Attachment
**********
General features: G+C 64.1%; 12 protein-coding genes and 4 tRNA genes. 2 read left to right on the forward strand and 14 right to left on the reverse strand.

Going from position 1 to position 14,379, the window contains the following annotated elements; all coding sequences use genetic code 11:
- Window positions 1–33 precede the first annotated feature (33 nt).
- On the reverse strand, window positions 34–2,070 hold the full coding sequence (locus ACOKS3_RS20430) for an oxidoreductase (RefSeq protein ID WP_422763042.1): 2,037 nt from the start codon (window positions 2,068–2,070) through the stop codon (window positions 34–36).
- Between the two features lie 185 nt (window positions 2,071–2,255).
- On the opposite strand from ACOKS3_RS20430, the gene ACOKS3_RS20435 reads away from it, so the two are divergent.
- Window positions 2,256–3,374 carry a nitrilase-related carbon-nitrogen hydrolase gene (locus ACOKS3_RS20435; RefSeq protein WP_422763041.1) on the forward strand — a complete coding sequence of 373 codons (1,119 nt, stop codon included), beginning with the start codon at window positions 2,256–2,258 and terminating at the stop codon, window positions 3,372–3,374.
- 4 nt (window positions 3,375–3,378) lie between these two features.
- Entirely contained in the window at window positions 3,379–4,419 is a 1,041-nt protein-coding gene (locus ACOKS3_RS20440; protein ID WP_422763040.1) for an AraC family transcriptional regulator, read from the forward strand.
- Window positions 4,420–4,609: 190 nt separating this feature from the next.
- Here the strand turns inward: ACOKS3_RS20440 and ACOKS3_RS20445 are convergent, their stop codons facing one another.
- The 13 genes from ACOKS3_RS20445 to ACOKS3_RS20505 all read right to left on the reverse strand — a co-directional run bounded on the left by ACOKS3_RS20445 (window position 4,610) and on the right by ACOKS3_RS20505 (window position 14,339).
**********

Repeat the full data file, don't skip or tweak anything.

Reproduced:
General features: G+C 64.1%; 12 protein-coding genes and 4 tRNA genes. 2 read left to right on the forward strand and 14 right to left on the reverse strand.

Going from position 1 to position 14,379, the window contains the following annotated elements; all coding sequences use genetic code 11:
- Window positions 1–33 precede the first annotated feature (33 nt).
- On the reverse strand, window positions 34–2,070 hold the full coding sequence (locus ACOKS3_RS20430) for an oxidoreductase (RefSeq protein ID WP_422763042.1): 2,037 nt from the start codon (window positions 2,068–2,070) through the stop codon (window positions 34–36).
- Between the two features lie 185 nt (window positions 2,071–2,255).
- On the opposite strand from ACOKS3_RS20430, the gene ACOKS3_RS20435 reads away from it, so the two are divergent.
- Window positions 2,256–3,374 carry a nitrilase-related carbon-nitrogen hydrolase gene (locus ACOKS3_RS20435; RefSeq protein WP_422763041.1) on the forward strand — a complete coding sequence of 373 codons (1,119 nt, stop codon included), beginning with the start codon at window positions 2,256–2,258 and terminating at the stop codon, window positions 3,372–3,374.
- 4 nt (window positions 3,375–3,378) lie between these two features.
- Entirely contained in the window at window positions 3,379–4,419 is a 1,041-nt protein-coding gene (locus ACOKS3_RS20440; protein ID WP_422763040.1) for an AraC family transcriptional regulator, read from the forward strand.
- Window positions 4,420–4,609: 190 nt separating this feature from the next.
- Here the strand turns inward: ACOKS3_RS20440 and ACOKS3_RS20445 are convergent, their stop codons facing one another.
- The 13 genes from ACOKS3_RS20445 to ACOKS3_RS20505 all read right to left on the reverse strand — a co-directional run bounded on the left by ACOKS3_RS20445 (window position 4,610) and on the right by ACOKS3_RS20505 (window position 14,339).